Manchin Profits From Coal Sales to Utility Lobbying Group Members

Here's what we found about the Manchin family coal brokerage and its business with members of the powerful Edison Electric Institute.

Manchin Profits From Coal Sales to Utility Lobbying Group Members
Sen. Joe Manchin (D-W.V.) speaks to reporters about infrastructure legislation on Capitol Hill, June 24, 2021.

Last month, Senate Energy Committee Chair Joe Manchin defended the continued burning of coal in remarks delivered to the annual conference of the Edison Electric Institute (EEI), a top trade association of electric utilities. 

Sen. Manchin expressed skepticism about the Biden administration’s goals to halve greenhouse gas emissions from their 2005 levels by 2030, a policy target for which there are still no binding laws. In the current Congress, Manchin’s vote would almost certainly be necessary for the Senate to approve plans to reduce polluting emissions, which would require a clean-energy transition for the coal industry of West Virginia. 

Manchin earns hundreds of thousands of dollars each year through coal sales to power plants that supply Edison Electric Institute member companies. His family company, Enersystems, is a contractor of American Bituminous Power Partners (AmBit), a coal power plant located near Grant Town, W.V. that provides energy to Monogahela Power Company, according to documents from the West Virginia Public Services Commission (PSC). Also known as Mon Power, the electric company is a subsidiary of energy giant FirstEnergy and an EEI member.

Manchin founded the coal brokerage Enersystems in 1988 and helped run the company, handing control to his son Joseph upon being elected West Virginia secretary of state in 2000 and reportedly moving his holdings into a blind trust between 2005 and 2010. In Manchin’s most recent financial disclosure, covering the fiscal year 2020, he reports that his non-public shares of Enersystems, a “contract services and material provider for utility plants,” are worth between $1 million and $5 million, and sent him an income of $492,000. His total income from the company since joining the Senate is more than $5.2 million.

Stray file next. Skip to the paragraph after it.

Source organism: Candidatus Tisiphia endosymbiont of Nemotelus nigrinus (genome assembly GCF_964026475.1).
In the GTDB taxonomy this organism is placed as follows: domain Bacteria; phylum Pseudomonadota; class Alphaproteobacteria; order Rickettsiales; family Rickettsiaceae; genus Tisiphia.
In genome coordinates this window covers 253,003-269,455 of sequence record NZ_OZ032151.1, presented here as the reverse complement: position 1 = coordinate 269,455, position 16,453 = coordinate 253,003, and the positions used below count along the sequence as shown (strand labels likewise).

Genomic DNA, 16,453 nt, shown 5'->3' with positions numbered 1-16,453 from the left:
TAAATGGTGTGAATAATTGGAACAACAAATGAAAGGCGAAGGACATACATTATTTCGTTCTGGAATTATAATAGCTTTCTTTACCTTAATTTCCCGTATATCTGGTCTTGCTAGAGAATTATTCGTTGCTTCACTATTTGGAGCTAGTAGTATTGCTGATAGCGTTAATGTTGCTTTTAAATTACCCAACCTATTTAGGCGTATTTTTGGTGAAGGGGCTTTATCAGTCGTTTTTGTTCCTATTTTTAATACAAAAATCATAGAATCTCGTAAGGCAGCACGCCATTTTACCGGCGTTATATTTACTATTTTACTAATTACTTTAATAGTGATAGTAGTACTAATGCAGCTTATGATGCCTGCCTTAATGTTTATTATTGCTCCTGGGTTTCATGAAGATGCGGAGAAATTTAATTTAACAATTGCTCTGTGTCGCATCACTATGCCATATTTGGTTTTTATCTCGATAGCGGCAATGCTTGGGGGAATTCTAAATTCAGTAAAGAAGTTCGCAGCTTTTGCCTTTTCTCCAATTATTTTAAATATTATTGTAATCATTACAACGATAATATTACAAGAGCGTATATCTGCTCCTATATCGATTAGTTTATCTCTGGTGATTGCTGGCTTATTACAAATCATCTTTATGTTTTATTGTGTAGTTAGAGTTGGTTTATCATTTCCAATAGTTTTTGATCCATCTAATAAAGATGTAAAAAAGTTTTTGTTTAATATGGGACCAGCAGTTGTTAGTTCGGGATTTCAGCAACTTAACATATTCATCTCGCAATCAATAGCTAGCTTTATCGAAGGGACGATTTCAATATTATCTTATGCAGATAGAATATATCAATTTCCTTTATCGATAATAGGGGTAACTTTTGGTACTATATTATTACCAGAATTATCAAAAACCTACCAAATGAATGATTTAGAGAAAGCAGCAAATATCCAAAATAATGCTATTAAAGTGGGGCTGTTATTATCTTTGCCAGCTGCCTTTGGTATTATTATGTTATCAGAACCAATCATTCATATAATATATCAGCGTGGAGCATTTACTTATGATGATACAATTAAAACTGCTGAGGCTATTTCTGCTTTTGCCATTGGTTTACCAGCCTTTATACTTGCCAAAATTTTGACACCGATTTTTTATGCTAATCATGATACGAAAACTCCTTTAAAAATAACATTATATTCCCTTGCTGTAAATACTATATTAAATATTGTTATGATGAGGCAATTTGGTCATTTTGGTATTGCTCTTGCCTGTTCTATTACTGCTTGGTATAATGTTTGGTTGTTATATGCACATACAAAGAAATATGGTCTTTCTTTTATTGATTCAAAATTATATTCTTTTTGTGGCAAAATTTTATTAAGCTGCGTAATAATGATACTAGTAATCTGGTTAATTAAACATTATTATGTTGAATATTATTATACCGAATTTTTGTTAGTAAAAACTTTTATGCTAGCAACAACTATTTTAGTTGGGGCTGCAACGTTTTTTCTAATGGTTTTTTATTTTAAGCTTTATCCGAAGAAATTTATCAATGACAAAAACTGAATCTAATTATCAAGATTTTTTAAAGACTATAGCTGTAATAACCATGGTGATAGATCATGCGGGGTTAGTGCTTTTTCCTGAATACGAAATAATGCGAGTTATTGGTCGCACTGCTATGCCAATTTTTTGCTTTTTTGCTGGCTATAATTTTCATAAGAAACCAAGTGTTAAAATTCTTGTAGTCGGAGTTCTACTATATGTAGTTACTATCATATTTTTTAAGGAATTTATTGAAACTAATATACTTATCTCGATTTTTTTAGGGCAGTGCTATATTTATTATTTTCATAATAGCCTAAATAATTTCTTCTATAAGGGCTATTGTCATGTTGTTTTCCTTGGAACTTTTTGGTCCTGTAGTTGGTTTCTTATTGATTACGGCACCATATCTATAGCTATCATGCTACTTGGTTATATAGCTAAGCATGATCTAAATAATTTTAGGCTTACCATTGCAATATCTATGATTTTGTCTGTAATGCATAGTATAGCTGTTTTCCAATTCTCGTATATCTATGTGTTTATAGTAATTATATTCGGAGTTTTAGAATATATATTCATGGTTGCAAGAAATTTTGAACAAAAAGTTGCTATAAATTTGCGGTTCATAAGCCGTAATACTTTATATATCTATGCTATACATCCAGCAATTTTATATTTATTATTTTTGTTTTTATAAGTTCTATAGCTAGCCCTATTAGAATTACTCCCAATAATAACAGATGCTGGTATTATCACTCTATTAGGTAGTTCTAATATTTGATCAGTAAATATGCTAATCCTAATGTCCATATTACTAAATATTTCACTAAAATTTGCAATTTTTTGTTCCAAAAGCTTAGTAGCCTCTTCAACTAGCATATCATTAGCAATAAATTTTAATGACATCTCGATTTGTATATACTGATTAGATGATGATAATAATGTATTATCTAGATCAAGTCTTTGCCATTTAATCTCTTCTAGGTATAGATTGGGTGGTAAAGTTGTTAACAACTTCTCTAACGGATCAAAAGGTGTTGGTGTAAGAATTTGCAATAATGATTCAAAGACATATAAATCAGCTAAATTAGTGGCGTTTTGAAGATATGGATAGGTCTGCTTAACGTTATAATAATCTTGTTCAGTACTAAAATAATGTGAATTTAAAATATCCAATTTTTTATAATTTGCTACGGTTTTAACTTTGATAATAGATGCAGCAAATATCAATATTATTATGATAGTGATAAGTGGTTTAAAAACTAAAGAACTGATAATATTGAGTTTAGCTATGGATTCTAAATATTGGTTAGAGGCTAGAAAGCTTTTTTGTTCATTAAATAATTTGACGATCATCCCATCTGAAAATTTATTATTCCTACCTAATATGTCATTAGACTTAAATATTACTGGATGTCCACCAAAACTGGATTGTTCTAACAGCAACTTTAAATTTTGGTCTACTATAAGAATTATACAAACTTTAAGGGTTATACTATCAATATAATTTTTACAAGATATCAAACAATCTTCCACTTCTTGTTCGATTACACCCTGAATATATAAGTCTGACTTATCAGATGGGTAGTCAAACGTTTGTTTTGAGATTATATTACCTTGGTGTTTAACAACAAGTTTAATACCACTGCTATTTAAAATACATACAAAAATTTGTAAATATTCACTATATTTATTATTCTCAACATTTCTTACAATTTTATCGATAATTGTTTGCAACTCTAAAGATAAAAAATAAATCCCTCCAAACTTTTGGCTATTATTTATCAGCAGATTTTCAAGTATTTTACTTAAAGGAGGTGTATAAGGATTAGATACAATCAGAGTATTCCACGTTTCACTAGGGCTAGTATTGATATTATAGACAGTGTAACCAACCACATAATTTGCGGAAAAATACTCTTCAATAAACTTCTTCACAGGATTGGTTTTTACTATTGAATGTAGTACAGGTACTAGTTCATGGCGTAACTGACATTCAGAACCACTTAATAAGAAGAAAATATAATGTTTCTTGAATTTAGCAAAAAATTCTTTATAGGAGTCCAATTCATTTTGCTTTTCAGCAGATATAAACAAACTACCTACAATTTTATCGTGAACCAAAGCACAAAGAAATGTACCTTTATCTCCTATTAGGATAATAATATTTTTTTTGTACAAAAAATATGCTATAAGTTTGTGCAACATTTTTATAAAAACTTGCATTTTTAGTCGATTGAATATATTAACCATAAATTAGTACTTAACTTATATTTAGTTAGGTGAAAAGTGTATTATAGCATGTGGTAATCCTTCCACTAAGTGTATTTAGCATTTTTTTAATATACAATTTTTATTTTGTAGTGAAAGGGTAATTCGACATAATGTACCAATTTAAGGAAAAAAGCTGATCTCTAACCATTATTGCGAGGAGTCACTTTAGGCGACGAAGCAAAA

In his comments to EEI, Manchin argued that coal-fired plants are being unfairly targeted by environmentalists and claimed that the U.S. has relatively few coal plants, according to Utility Dive. A new report from the International Energy Agency found that coal and fossil gas power plants worldwide need to be retired as soon as 2035 if major emitters including the U.S. are to meet their targets for decarbonization.

Enersystems has no public website and little online presence, but information about its business operations can be found in records on the website of the PSC. Enersystems entered into a “Waste Fuel Services Agreement” with AmBit in April 2013, revised in Sept. 2015, with the term set to March 21, 2023. The agreement itself was not included in public docket filings; while AmBit provided copies to PSC staff as part of Aug. 2017 questioning, it was labeled “confidential.”

Waste Fuel Services Agreement referenced in W.V. Public Services Commission case, May 2017

Dave Anderson, policy and communications director for the watchdog organization Energy and Policy Institute, identified a 2017 case involving an electric energy purchase agreement where PSC staff cross-examined Mon Power executive John Mustonen about the costs of the power provided to the company by AmBit. According to the transcript, the witness described Enersystems as an AmBit contractor, specifically for “the services of handling and production” of fuel at the plant.